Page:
FIGS. 10a-b show a comparison between pure water solvent system and pure methanol solvent system by analyzing 0.5 μg extracted polar lipids deposited on the TEFLON (polytetrafluoroethylene) slides. FIG. 10a shows analysis with normal DESI (gas pressure=180 psi, gas flow rate=1.3 L/min, solvent flow rate=3 μL/min). FIG. 10b shows analysis with 4 m DESI probe (gas pressure=180 psi, gas flow rate=4.3 L/min, solvent flow rate=8 μL/min). FIG. 10c shows different tube lengths (0.1 μm) that were compared with pure methanol and pure water solvent systems.

FIGS. 11a-d show comparisons between high-voltage mode and non-voltage mode in normal DESI and DESI probe. FIG. 11a shows normal DESI was compared with different flow rates. FIG. 11b shows the ratio of normal DESI signal was compared with different flow rates. FIG. 11c shows that a DESI probe was tested in its operating flow rate range. FIG. 11d shows the ratio of DESI probe signal was compared in its operating flow rate range.

FIGS. 12a-b show analysis of rat brain tissue section with normal DESI in regular condition and DESI probe in biocompatible condition. FIG. 12a shows normal DESI condition: 2 cm fused silica capillary, ˜1 cm transmission, MeOH/H2O (1:1) solvent, voltage=−4.5 kV, gas pressure=200 psi, gas flow rates=1.5 L/min. FIG. 12b shows DESI probe condition: 80 cm fused silica capillary, 4 m transmission, H2O solvent, voltage=0V, gas pressure=200 psi, gas flow rates=5.2 L/min.

FIGS. 13a-c show that fresh rat kidney was measured with a minimally invasive DESI probe. FIG. 13a shows a scheme of minimally destructive DESI probe where a diaphragm pump was connected to the back end of the tube. (Pure water solvent, non-voltage mode, 1 m-long 1/16″ i.d. TYGON tubing (flexible tubing), gas pressure=160 psi, gas flow rates=3.8 L/min). FIG. 13b : The left picture was taken after the rat kidney was analyzed when the pump is on. The right picture was taken after the rat kidney was analyzed when the pump is off. FIG. 13c shows the mass spectrum that was obtained from the surface of fresh rat kidney when pump is on. FIG. 13d shows that a comparison was made between pump is on and pump is off by using ANSYS fluid dynamics simulation. The front end of DESI probe consisting of a DESI source in the center of a TYGON tubing (flexible tubing) was shown here. Different colors indicate different pressures on the specific regions. Both pressures on the sampling surface were expressed on their corresponding diagrams.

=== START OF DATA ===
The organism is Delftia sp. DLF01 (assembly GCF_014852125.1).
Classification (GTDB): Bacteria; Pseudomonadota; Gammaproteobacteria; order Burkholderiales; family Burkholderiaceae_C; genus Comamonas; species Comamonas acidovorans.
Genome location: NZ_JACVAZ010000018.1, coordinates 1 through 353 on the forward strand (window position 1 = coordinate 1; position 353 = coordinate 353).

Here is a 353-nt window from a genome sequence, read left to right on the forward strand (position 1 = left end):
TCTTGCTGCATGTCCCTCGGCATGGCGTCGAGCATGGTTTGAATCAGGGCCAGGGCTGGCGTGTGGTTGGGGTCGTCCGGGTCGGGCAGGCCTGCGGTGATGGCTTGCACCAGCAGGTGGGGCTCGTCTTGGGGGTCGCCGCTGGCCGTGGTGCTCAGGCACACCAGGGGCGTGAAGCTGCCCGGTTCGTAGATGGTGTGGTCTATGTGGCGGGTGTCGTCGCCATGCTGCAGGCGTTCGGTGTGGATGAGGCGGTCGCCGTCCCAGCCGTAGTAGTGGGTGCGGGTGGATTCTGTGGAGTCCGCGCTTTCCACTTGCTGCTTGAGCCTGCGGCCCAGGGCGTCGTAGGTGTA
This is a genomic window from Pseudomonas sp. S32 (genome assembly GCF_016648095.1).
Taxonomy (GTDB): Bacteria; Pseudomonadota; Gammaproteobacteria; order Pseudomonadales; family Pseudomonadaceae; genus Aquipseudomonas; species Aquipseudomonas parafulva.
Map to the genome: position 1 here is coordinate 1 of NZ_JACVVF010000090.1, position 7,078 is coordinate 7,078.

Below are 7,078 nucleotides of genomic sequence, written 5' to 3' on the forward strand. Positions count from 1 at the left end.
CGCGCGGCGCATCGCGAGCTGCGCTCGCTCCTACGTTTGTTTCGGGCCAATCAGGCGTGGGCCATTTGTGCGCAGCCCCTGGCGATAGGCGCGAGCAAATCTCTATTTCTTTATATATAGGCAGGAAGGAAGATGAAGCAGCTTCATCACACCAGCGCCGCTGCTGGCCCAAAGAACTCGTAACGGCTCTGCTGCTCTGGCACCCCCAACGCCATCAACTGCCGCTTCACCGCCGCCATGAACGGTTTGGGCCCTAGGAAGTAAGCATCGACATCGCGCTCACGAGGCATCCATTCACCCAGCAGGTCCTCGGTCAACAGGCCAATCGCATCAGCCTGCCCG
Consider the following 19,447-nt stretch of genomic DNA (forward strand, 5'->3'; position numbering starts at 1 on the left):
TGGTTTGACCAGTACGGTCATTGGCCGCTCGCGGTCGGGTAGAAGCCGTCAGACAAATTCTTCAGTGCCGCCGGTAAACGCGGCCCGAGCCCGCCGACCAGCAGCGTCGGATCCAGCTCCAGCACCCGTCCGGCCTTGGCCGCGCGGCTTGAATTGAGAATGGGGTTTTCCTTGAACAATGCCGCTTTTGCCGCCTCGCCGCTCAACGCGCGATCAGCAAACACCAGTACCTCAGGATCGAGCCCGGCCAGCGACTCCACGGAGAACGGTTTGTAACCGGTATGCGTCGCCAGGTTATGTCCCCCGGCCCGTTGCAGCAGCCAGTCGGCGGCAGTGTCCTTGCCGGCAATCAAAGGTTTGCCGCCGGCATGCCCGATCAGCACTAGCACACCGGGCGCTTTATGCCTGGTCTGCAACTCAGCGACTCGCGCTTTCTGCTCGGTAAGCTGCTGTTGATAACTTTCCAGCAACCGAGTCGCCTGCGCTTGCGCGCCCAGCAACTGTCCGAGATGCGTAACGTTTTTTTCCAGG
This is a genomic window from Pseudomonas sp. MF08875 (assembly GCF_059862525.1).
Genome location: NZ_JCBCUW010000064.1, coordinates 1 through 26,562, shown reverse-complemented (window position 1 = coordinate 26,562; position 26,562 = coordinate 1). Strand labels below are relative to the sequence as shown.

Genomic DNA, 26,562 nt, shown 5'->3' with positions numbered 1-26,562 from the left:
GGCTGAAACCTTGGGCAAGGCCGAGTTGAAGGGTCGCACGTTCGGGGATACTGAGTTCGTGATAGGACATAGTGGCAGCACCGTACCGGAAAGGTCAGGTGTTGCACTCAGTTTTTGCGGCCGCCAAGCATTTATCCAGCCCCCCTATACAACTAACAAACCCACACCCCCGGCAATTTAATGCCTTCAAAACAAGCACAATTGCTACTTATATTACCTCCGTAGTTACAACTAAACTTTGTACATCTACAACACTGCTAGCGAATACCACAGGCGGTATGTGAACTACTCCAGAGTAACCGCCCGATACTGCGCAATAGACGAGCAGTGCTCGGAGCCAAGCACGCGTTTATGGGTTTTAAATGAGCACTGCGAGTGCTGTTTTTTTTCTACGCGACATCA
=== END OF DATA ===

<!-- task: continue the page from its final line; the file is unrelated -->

FIGS. 14a-b are force diagrams of the sample via ANSYS simulation. FIG. 14a is pump is off and FIG. 14b is pump is on.

DETAILED DESCRIPTION

The invention generally relates to enclosed desorption electrospray ionization probes, systems, and methods. In certain embodiments, the invention provides a source of DESI-active spray, in which a distal portion of the source is enclosed within a transfer member such that the DESI-active spray is produced within the transfer member.

Desorption Electrospray Ionization (DESI)

DESI is an ambient ionization method that allows the direct ionization of analytes from surfaces, such as tissue (Takats et al., Science, 306:471-473, 2004 and Takats, U.S. Pat. No. 7,335,897, the content of each of which is incorporated by reference herein in its entirety). An exemplary DESI source is commercially available from Prosolia INC (Indianapolis, Ind. USA). Watrous et al. (Journal of Mass Spectrometry, 46(2):209-222, 2011) describes a DESI source and methods of constructing a DESI source. Generally, a DESI source may consist of an inner capillary (fused silica, 50 μm i.d., 150 μm o.d.) (Polymicro Technologies, Ariz., USA) for delivering the spray solvent and an outer capillary (250 μm i.d., 350 μm o.d.) for delivering nitrogen nebulizing gas.

Ion Transfer

A typical prior art set-up that uses an ambient ionization source positions the ionization source about 2 cm or closer to the inlet of the ion analysis device. The transfer of the ion into the inlet of a mass spectrometer relies on the gas flow into the inlet under the influence of the vacuum of the spectrometer and the electric field in the surrounding area. The gas flow is typically low due to the low conductance of the inlet, which serve as the conductance barrier between atmosphere and vacuum manifold. Distances greater than 2 cm between the ionization source and the inlet of the ion analysis device result in diffusion of ions into the atmosphere and degradation of signal, i.e., inefficient or no transfer of ions into the ion analysis device.